On 09/08/2013 07:08 AM, Eugen Leitl wrote:

Okay, I need to eat my words here.

I went to review the deterministic procedure ...

The deterministic procedure basically computes SHA1 on some seed and
uses it to assign the parameters then checks the curve order, etc..
wash rinse repeat.

Then I looked at the random seed values for the P-xxxr curves. For
example, P-256r's seed is c49d360886e704936a6678e1139d26b7819f7e90.

... The stated purpose of the "veritably random" procedure "ensures
> that the parameters cannot be predetermined ... and no trapdoors can
have been placed in the parameters during their generation".

Considering the stated purpose I would have expected the seed to be
some small value like ... "6F" and for all smaller values to fail the
test. Anything else would have suggested that ... the parameters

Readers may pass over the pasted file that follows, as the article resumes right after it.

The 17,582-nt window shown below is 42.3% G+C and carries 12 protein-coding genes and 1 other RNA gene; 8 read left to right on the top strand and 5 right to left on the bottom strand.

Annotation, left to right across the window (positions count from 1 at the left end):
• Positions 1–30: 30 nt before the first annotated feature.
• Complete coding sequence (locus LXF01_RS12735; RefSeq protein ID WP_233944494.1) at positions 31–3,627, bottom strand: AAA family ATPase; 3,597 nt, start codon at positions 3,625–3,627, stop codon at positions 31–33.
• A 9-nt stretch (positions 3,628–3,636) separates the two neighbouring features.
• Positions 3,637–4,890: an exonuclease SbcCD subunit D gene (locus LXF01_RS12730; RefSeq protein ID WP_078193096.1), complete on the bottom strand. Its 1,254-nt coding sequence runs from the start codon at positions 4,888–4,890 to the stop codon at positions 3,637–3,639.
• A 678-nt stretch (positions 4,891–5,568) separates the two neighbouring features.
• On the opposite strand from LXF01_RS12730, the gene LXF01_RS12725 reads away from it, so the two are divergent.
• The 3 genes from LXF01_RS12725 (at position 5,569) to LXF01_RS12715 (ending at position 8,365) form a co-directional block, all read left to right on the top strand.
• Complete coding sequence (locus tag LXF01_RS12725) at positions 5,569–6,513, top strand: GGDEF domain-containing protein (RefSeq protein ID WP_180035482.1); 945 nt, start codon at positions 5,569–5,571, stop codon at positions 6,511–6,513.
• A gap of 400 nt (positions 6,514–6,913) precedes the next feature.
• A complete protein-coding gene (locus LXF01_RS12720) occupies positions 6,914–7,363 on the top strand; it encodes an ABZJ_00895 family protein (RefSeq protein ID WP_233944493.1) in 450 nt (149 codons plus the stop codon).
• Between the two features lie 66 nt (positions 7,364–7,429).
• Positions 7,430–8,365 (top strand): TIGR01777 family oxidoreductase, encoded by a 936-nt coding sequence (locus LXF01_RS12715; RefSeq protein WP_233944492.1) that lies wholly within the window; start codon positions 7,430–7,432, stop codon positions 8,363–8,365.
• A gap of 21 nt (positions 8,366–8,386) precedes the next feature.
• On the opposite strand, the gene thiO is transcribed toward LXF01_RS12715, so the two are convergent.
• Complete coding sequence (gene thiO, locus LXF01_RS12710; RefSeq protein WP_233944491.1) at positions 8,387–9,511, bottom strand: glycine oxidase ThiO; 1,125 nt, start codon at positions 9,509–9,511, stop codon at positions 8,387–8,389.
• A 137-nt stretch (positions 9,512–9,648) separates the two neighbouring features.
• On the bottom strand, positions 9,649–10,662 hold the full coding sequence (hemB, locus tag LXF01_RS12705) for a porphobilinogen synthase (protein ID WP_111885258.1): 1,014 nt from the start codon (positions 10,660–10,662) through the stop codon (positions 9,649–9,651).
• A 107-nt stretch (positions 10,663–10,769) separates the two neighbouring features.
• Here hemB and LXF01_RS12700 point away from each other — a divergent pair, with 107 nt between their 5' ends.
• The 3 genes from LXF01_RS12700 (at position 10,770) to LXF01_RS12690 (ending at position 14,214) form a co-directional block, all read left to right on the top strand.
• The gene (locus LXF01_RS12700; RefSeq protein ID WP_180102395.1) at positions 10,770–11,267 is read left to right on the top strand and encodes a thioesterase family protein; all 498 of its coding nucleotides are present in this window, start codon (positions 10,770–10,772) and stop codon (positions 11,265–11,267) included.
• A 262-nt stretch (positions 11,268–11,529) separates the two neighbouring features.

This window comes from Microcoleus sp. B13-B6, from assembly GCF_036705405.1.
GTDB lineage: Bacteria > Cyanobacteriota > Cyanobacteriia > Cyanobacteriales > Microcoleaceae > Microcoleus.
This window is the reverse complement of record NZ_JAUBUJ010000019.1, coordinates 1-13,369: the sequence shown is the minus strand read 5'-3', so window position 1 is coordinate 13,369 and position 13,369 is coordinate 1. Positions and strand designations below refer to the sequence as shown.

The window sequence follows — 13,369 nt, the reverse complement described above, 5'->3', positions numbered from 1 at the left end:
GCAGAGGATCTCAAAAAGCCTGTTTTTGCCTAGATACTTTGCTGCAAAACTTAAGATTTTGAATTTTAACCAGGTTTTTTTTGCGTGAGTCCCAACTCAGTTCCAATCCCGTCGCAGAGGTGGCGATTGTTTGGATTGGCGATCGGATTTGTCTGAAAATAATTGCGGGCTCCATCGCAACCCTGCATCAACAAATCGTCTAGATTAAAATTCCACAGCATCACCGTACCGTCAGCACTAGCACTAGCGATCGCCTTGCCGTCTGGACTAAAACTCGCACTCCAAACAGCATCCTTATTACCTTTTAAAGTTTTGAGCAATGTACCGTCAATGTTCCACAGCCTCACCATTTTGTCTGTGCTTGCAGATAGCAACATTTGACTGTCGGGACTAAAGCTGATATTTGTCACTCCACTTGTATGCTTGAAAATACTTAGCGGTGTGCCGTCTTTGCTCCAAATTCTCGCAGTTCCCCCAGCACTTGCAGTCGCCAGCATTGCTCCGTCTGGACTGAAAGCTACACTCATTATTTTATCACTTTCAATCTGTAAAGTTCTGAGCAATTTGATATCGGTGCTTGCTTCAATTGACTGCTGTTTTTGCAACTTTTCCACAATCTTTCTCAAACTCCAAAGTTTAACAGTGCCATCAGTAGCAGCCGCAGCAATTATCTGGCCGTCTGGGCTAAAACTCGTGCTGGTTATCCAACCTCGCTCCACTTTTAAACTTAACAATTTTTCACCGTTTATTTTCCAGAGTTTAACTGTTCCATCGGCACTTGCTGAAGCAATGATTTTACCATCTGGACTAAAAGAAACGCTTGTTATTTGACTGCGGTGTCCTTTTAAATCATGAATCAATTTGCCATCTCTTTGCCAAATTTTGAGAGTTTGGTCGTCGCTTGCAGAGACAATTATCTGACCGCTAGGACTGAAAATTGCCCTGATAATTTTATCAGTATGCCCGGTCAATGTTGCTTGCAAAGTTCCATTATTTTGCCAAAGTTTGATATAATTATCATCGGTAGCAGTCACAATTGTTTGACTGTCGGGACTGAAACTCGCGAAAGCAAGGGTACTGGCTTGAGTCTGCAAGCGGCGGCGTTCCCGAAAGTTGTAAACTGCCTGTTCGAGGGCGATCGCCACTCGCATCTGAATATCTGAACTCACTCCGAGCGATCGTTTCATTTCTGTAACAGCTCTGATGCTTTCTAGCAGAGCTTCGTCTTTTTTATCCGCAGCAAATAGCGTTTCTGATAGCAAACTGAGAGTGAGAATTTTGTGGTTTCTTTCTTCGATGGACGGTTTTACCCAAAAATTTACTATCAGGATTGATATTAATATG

could embody any undisclosed mathematical characteristic whose
rareness is only bounded by how many times they could run sha1 and

Eugene has a very strong point. Clearly we need to replace deployed
instances of those curves.  And just doing that is going to be a
years-long project that takes hundreds of people and won't be fully
(re)deployed for decades. If then. Can we rerun the code starting
at a more reasonable place and see what curves develop?

Good god, we need to re-evaluate *EVERYTHING* that's deployed in the
last 20 years for safety and security, from the standards level down.
This is critical public infrastructure we're talking about here and
we don't even know how much of it has been sabotaged.  By people we
usually trusted, whose mission was to enhance communications security.


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